Effects of New Deal Spending and the downturns of the 1930s on private labor markets in 1939/1940

Xing Liu, Price Fishback

Research output: Contribution to journalArticlepeer-review

2 Scopus citations

Abstract

Gross Domestic Product recovered much more quickly than labor markets did during the 1930s. We provide new analysis of this issue by estimating a cross-sectional model for individuals in 1939–1940 as a function of the measures of the Great Contraction of 1929–1933, the recovery, and the Second Dip Recession and average information for three types of New Deal spending. The results show that the Great Contraction of 1929–1933 and the Second-Dip Recession still had powerful negative effects on county labor markets in 1939/1940 and these were only partially offset by public works grants. Relief grants had somewhat negative effects although this might have arisen because of a large layoff of workers by the WPA in 1939. The AAA payments to farmers to take land out of production were associated with lower earnings and private employment, but had mixed effects on skill mobility.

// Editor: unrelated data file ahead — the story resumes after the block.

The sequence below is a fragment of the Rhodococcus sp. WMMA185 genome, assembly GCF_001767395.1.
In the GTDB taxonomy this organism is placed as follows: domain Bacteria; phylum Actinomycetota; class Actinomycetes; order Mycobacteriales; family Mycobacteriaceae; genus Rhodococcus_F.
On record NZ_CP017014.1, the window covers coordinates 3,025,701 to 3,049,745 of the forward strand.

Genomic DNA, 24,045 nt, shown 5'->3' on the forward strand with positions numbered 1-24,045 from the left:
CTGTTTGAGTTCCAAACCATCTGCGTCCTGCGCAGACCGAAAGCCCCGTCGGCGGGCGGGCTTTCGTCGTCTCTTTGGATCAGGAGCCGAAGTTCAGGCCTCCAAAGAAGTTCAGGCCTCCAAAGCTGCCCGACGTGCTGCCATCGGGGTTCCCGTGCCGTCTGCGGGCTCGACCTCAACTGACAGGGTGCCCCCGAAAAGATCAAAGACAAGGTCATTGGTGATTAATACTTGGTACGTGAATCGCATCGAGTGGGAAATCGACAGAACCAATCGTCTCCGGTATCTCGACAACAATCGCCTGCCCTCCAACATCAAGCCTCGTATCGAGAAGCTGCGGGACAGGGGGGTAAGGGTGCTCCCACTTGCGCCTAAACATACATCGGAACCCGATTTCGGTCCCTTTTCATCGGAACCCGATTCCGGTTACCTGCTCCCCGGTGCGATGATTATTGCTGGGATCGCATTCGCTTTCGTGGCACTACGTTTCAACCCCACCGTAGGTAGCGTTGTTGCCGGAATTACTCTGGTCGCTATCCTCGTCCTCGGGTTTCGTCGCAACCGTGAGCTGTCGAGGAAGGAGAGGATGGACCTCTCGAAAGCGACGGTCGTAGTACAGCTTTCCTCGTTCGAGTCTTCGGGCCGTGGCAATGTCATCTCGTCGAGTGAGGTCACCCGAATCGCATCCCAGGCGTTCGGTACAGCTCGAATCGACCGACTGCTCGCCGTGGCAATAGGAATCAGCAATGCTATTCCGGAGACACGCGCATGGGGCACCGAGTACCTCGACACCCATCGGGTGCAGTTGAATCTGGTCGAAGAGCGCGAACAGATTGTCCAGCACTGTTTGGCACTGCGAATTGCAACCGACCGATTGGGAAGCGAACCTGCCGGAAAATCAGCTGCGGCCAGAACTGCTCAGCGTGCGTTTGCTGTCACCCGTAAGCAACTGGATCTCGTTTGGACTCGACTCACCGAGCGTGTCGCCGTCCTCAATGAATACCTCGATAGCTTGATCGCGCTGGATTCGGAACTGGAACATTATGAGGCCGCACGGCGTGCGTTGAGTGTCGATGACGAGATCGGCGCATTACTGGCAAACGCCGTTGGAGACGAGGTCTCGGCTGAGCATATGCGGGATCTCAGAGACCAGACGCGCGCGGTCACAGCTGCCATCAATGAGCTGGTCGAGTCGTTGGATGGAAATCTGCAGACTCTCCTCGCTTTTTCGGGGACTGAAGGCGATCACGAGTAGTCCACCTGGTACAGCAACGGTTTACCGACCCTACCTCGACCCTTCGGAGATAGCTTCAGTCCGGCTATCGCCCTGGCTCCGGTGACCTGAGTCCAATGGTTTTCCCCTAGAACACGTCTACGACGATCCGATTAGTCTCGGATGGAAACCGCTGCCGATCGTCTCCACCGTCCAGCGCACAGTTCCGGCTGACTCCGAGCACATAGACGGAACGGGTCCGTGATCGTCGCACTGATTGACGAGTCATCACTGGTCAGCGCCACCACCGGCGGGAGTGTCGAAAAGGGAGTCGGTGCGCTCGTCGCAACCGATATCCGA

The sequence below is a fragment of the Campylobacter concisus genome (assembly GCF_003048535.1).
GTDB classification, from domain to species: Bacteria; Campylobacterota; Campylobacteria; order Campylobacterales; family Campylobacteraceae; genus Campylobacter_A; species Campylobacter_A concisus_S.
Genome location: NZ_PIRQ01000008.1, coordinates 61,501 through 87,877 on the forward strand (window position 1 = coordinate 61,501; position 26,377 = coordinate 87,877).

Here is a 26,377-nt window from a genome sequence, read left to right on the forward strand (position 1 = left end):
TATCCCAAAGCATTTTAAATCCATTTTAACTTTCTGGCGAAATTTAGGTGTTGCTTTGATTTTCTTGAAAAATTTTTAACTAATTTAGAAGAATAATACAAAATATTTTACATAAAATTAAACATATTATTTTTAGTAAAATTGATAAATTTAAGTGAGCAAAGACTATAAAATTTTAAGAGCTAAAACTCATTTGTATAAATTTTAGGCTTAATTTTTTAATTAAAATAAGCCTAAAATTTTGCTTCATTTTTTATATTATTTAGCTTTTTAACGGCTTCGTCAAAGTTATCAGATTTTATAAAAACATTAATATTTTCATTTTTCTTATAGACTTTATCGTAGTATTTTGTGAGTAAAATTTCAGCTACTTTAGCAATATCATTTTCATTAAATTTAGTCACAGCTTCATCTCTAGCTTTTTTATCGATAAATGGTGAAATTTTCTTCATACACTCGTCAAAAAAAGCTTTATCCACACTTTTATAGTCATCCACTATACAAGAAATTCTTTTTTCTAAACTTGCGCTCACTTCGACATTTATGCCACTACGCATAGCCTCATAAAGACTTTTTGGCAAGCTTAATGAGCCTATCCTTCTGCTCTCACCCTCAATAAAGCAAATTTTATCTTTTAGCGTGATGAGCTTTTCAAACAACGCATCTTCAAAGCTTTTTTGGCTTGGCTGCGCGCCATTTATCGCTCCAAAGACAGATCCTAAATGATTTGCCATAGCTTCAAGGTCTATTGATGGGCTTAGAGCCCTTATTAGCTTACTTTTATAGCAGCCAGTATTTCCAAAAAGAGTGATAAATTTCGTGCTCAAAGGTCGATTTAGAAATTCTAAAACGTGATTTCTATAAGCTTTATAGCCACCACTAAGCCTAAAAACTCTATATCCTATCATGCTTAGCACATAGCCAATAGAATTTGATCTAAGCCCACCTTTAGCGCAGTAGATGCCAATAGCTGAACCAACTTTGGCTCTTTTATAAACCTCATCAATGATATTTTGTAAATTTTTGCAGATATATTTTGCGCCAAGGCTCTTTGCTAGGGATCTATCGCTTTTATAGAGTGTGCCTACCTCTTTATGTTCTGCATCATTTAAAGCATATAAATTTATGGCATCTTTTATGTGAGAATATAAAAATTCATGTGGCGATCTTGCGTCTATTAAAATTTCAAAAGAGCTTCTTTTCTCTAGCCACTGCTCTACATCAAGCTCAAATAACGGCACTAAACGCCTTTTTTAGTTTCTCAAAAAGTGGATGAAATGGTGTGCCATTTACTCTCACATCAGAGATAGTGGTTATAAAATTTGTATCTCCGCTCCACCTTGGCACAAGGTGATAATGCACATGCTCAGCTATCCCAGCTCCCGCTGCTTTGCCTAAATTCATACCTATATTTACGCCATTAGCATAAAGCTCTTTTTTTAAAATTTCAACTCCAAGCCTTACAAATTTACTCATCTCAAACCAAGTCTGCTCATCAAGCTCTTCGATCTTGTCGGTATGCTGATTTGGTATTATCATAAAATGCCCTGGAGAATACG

Original languageEnglish (US)
Pages (from-to)25-54
Number of pages30
JournalExplorations in Economic History
Volume71
DOIs
StatePublished - Jan 2019

ASJC Scopus subject areas

  • History
  • Economics and Econometrics

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